Re­turn of ‘en­cy­clo­pe­dia’ Fer­gu­son mas­sive for United: Po­chet­tino

Gulf Times Sport - - FOOTBALL -

Alex Fer­gu­son’s re­turn to Manch­ester United’s train­ing ground has been mas­sive for his old club, ac­cord­ing to the man tipped to take over at Old Traf­ford next sea­son.

Tot­ten­ham Hot­spur man­ager Mauri­cio Po­chet­tino, whose side host United in­terim boss Ole Gun­nar Sol­sk­jaer’s resur­gent team at Wem­b­ley to­day, is a huge ad­mirer of Fer­gu­son — a man the Ar­gen­tine de­scribes as an en­cy­clo­pe­dia of foot­ball.

Fer­gu­son re­port­edly gave a rous­ing speech to United’s first­team squad af­ter be­ing in­vited back by Sol­sk­jaer re­cently — his first ap­pear­ance at the train­ing ground since emer­gency surgery for a bleed on the brain last May.

“I think it’s fan­tas­tic news be­cause he is foot­ball,” Po­chet­tino told re­porters at his news con­fer­ence on Fri­day.

“I think to be in­volved again, I think for him and for Manch­ester sure it’s a mas­sive im­por­tant thing.

“He’s one of the peo­ple I ad­mired the most. An in­spi­ra­tion.”

The Scot, now 77, re­tired as United man­ager in May 2013 af­ter win­ning 38 tro­phies dur­ing 26 years in charge.

Fer­gu­son’s re-ap­pear­ance at the Car­ring­ton train­ing ground has added to the feel-good fac­tor sweep­ing the club in the wake of Jose Mour­inho’s sack­ing last month — a move that in­stantly put Po­chet­tino’s fu­ture at Tot­ten­ham in the spot­light.

For­mer United and Nor­way striker Sol­sk­jaer has won all five of his matches in charge and Po­chet­tino said the Fer­gu­son ef­fect can­not be dis­missed ahead of Sun­day’s Premier League clash.


“I think all the fans of Manch­ester United, and of course for the play­ers and for the staff, to have a per­son (like him) in­volved is a mas­sive im­pact,” he said.

“And I think he was the best man­ager in the world, in the his­tory of foot­ball. To have the pos­si­bil­ity to see him ev­ery day is mas­sive. It’s like hav­ing the big book of Larousse (an en­cy­clo­pe­dia), like a dic­tio­nary.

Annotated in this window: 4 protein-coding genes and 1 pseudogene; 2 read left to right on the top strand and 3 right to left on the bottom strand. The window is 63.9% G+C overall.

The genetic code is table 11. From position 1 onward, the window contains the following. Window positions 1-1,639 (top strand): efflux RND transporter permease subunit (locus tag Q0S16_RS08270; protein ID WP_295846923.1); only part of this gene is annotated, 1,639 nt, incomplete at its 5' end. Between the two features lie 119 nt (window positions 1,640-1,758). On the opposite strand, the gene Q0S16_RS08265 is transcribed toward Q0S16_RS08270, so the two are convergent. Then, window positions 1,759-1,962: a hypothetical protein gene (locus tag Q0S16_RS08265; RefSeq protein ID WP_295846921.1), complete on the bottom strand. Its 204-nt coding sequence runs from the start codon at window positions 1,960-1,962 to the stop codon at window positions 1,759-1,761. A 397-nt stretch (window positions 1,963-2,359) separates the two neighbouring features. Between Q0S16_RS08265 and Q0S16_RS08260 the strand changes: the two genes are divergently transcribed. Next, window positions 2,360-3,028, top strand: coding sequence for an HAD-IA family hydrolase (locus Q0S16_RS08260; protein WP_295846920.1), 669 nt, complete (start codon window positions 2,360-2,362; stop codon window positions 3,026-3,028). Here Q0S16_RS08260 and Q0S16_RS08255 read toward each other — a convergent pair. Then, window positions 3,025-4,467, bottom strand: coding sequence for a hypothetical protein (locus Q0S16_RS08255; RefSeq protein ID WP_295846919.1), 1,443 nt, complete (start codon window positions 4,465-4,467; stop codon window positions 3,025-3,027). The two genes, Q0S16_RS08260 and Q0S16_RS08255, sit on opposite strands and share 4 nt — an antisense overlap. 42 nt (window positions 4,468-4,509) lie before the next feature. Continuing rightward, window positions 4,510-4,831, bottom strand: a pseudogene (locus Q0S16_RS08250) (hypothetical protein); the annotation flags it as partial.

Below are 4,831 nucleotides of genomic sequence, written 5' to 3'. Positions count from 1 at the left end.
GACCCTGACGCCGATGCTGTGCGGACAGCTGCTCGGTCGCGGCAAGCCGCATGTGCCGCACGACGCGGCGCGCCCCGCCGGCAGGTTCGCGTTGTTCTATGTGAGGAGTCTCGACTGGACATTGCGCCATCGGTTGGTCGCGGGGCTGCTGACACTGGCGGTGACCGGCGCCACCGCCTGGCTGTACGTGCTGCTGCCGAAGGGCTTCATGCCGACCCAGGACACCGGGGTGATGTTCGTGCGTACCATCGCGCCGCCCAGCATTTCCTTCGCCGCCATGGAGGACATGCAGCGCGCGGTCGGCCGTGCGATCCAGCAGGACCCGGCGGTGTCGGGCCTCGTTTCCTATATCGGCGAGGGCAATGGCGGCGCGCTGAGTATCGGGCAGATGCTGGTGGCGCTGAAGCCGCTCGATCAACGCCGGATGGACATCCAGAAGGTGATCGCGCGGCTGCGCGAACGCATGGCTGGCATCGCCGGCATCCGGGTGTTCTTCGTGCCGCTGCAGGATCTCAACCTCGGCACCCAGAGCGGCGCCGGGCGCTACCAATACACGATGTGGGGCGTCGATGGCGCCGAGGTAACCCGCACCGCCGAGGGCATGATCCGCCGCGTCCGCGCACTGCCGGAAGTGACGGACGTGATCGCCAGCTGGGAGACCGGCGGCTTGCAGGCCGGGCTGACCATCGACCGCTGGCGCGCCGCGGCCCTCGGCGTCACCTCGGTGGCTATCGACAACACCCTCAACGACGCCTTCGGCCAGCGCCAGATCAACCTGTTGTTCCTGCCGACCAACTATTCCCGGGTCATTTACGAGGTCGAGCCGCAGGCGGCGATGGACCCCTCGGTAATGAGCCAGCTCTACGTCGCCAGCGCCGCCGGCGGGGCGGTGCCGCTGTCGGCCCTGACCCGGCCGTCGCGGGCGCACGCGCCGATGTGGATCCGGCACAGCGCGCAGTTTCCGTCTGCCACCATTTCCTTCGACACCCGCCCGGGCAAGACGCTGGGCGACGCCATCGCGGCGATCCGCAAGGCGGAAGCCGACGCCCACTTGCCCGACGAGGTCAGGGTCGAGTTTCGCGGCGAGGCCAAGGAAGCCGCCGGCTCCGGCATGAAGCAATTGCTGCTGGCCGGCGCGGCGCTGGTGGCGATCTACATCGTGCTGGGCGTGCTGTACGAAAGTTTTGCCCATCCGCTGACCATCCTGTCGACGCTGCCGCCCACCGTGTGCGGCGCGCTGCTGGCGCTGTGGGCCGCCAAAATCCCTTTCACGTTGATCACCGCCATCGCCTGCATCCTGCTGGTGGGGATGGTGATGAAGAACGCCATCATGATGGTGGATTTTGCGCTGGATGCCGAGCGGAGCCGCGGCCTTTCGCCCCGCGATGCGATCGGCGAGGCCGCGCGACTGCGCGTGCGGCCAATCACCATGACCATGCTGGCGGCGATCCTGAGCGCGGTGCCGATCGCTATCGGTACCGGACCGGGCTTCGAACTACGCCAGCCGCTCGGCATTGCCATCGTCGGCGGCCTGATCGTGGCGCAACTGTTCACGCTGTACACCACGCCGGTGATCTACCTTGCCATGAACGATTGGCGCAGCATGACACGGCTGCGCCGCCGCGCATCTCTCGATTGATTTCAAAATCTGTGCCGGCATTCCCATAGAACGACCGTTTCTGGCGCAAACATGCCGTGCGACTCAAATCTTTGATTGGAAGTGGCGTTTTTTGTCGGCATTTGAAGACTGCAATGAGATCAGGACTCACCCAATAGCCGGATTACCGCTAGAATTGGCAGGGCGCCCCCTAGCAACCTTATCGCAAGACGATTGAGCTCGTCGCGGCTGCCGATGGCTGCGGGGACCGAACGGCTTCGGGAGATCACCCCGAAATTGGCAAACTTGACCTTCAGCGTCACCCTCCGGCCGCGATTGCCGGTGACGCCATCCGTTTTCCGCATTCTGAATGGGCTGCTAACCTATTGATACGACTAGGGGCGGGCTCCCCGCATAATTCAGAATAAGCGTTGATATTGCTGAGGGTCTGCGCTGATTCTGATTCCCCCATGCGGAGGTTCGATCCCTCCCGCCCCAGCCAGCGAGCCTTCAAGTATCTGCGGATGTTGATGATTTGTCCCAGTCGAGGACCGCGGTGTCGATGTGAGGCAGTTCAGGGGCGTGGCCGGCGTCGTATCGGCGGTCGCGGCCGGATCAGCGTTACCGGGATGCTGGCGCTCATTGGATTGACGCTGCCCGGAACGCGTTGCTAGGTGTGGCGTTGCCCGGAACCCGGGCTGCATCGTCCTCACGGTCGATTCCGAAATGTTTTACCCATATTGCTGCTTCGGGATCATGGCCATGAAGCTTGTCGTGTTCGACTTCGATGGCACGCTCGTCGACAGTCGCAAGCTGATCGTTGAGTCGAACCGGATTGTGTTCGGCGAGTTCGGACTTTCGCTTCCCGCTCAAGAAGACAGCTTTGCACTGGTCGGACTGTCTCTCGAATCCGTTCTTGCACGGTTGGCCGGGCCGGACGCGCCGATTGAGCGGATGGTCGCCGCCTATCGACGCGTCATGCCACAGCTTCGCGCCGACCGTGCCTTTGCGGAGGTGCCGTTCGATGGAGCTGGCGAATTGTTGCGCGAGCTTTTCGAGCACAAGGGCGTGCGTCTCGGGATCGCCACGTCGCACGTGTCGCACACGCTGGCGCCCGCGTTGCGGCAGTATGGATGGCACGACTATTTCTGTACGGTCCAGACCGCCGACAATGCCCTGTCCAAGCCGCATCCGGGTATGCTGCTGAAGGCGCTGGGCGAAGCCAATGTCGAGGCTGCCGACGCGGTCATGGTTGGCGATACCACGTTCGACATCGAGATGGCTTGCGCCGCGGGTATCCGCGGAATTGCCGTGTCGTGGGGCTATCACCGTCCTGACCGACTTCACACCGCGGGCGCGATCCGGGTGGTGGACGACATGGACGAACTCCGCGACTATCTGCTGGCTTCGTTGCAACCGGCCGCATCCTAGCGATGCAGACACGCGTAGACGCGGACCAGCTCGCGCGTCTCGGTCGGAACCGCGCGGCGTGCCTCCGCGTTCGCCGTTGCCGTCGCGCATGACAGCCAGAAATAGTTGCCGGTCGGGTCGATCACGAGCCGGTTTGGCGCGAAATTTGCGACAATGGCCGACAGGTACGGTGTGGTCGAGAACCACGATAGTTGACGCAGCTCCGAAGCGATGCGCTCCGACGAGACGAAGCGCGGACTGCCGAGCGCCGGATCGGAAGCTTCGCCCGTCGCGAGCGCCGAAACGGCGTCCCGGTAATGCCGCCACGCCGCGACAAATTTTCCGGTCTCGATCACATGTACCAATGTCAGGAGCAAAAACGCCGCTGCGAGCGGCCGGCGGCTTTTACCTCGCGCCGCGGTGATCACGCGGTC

“I re­mem­ber it was a trea­sure for me when my dad and mum gave a present to me at Christ­mas. It was a book where you find ev­ery­thing. He (Fer­gu­son) is an en­cy­clopae­dia of foot­ball.”

Po­chet­tino said he was present on one of the great­est nights in Fer­gu­son’s 27 glit­ter­ing years as United boss — the 1999 Cham­pi­ons League fi­nal at Barcelona’s Nou Camp when sub­sti­tute Sol­sk­jaer scored a stop­page-time win­ner against Bay­ern Mu­nich.

“I don’t know how we found the tick­ets,” said Po­chet­tino, who was then play­ing for Es­panyol. “We were in a very bad place and started to walk, we crossed and jumped, up, up and up, and we ar­rived at the Pres­i­dent’s (box) and found two seats.

“When Sol­sk­jaer scored, we were shout­ing, cel­e­brat­ing, I don’t know why. Be­cause in that mo­ment we were neu­tral. But the at­mos­phere was amaz­ing.”

With Tot­ten­ham third in the league 10 points clear of six­th­plaed United and in the ti­tle race, the days when Fer­gu­son could tell his play­ers “It’s only Spurs” when the sides met are over.

Much of the credit for that goes to Po­chet­tino who has steered Spurs to fifth, third, sec­ond and third place fin­ishes in his four sea­sons in charge.

Which is why Tot­ten­ham’s no­to­ri­ously tough chair­man Daniel Levy might need to be at his most ob­du­rate to de­ter any ap­proach fort eh Ar­gen­tine from United’s hi­er­ar­chy. Per­versely, should Tot­ten­ham win on Sun­day it would make Levy’s task harder.

“Daniel is not an easy per­son to do busi­ness with,” Po­chet­tino said. “We need to give him credit be­cause when he was first here 18 years ago it was a dif­fer­ent club, not fight­ing rel­e­ga­tion but mid-ta­ble. Cer­tainly mid-ta­ble in terms of fa­cil­i­ties. Now it is at the top.

“In the last few years, we have been fight­ing with the big sides and that is mas­sive credit to him.”

Alex Fer­gu­son (left) re­port­edly gave a rous­ing speech to United’s first-team squad af­ter be­ing in­vited back by in­terim boss Ole Gun­nar Sol­sk­jaer re­cently — his first ap­pear­ance at the train­ing ground since emer­gency surgery for a bleed on the brain last May.

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